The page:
Dehumanizing 'Conversions' and the Church - Word&Way

Dehumanizing ‘Conversions’ and the Church

It has recently become clearer and clearer that conversion therapy (also known as reparative therapy) conducted on minors has been incredibly harmful and abusive.

The widely accepted definition of conversion therapy is explained as any practice or treatment that seeks to “change an individual’s sexual orientation or gender identity, including efforts to change gender expressions or to eliminate or reduce sexual or romantic attractions or feelings toward individuals of the same gender.”

Darron LaMonte Edwards

This does not include counseling that “provides assistance to a person undergoing gender transition, or counseling that provides acceptance, support, and understanding of a person or facilitates a person’s coping, social support, and identity exploration and development, including sexual-orientation-neutral interventions to prevent or address unlawful conduct or unsafe sexual practices, as long as such counseling does not seek to change an individual’s sexual orientation or gender identity.”

Pray Away,” a documentary from Netflix, explores the dangers and long-term negative impacts of conversion therapy. The film includes interviews with former leaders of a conversion therapy movement that asserted individuals could “pray the gay away,” while also noting that such ministries continue in churches and religious organizations around the world.

Christians, Christ-followers, should be opposed to such so-called therapy that is concerned more with changing who a teen is sexually attracted to than with teaching how to live faithfully for Christ.

Ruan Richard Rodrigues / Unsplash

In Jackson County, Missouri, one of our legislators, Jalen A. Anderson, recently reflected on the horrific torment he endured at the hands of faith leaders in an attempt to lead him to faithfully follow Christ and biblical commands from the age of 12 to 14 years old. As a clergyperson, I want to publicly apologize to Mr. Anderson for what he has endured. I hope other clergypersons will do the same.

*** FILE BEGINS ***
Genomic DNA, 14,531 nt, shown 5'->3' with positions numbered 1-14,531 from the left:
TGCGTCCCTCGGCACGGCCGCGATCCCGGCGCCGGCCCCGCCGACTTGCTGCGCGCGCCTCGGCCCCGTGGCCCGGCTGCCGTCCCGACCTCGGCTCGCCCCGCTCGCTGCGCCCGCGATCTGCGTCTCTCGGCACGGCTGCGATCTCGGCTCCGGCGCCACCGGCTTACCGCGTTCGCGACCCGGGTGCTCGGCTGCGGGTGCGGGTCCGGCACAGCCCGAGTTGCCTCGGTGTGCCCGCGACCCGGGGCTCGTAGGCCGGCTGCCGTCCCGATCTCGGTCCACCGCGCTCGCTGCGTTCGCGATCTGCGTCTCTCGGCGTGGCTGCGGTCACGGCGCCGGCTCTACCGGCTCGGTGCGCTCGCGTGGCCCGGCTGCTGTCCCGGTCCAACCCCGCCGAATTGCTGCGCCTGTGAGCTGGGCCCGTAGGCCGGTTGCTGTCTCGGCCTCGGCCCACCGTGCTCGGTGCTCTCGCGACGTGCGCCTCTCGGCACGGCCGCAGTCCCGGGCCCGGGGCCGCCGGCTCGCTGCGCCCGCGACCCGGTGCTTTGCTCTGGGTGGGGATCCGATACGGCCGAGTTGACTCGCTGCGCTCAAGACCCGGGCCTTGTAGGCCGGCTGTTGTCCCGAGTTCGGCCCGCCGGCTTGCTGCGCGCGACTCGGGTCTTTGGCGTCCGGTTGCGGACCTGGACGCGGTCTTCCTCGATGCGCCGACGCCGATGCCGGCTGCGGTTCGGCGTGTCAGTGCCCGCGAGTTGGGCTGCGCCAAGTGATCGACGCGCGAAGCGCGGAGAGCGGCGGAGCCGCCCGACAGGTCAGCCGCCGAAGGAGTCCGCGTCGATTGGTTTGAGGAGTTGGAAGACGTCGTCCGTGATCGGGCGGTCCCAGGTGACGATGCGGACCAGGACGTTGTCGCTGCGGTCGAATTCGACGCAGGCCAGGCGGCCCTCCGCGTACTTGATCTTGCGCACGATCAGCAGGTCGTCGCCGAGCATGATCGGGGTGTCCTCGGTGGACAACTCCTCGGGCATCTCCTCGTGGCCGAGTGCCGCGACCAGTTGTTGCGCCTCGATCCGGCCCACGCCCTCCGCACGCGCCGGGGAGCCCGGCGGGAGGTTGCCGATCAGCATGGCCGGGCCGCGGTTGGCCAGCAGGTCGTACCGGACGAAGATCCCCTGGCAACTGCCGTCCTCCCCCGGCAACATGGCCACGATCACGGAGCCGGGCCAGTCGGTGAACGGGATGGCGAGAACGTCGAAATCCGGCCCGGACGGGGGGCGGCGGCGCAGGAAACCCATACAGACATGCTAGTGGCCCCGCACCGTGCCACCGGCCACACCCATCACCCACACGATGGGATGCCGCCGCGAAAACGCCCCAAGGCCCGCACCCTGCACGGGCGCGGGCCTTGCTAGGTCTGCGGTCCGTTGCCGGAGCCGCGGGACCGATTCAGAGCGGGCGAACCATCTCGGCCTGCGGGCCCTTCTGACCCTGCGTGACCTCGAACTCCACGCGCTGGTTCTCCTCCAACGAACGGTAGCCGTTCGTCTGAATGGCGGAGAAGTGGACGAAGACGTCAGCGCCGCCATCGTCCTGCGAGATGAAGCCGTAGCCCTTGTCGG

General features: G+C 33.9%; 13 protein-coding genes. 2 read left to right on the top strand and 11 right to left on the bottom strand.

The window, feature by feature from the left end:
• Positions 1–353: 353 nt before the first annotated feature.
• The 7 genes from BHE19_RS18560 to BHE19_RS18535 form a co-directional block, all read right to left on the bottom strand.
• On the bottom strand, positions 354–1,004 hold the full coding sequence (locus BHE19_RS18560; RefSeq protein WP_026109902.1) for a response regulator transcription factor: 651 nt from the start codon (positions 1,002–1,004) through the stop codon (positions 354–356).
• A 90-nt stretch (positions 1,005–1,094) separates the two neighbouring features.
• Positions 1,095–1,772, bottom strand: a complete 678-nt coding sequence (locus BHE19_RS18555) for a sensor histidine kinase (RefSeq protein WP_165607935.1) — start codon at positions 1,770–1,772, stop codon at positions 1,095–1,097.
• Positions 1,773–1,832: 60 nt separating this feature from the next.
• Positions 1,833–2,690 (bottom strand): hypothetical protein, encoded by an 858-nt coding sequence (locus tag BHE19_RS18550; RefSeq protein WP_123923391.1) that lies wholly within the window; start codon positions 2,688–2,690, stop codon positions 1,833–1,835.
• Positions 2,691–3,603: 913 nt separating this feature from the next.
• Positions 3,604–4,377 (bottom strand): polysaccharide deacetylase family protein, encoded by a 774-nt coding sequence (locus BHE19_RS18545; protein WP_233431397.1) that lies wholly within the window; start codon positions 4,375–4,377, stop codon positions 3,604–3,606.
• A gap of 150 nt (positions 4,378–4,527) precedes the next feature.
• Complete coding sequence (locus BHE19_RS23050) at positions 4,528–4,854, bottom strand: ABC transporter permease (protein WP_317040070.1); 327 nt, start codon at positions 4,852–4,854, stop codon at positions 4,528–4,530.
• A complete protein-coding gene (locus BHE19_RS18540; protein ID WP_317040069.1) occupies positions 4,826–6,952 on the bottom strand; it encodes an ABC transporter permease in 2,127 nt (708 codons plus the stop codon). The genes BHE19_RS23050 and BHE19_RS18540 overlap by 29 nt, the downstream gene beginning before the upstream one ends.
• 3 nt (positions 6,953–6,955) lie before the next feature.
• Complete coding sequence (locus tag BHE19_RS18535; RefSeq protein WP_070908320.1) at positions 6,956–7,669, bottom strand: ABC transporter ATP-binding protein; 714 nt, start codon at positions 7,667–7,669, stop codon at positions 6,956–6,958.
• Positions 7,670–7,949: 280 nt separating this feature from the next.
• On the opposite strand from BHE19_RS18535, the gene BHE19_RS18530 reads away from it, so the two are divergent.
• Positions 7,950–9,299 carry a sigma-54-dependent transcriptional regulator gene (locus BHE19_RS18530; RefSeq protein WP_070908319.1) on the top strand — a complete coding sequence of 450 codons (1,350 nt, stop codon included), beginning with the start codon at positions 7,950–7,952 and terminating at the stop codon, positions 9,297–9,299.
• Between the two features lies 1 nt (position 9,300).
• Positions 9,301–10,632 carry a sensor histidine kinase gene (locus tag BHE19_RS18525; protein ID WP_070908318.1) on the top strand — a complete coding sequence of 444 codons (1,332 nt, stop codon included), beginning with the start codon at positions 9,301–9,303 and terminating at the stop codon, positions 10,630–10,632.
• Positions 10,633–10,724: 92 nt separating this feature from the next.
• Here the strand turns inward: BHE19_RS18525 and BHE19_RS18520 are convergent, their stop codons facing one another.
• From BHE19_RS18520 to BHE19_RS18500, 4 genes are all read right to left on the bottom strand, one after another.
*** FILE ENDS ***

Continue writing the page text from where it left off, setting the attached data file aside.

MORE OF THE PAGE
If we expect police officers to stand up and admit when they are wrong and politicians to admit that they were off-base — we must also do the same. Our job as clergy or faith leaders is to present the gospel in a way that others will want to embrace and follow willfully. As for me, the Word of God speaks for itself. My job is to declare it faithfully and it is yours to accept or deny. The things that Mr. Anderson endured are reprehensible.

I am not sure where the debate or governmental policies will end up as it relates to public outcry on banning conversion therapy. My job as a faith leader is to lift my voice from the pulpit or through the press to say that any measure which dehumanizes a person and takes away their dignity is beyond distasteful.

Everyone deserves respect and acceptance regardless of our biases, prejudices, or biblical positions. Always remember Matthew 19:14-15, “One day children were brought to Jesus in the hope that he would lay hands on them and pray over them. The disciples shooed them off. But Jesus intervened: “Let the children alone, don’t prevent them from coming to me. God’s kingdom is made up of people like these.”


Darron L. Edwards, Sr. is lead pastor of United Believers Community Church in Kansas City, Missouri, and serves on the Board of Trustees at Word&Way.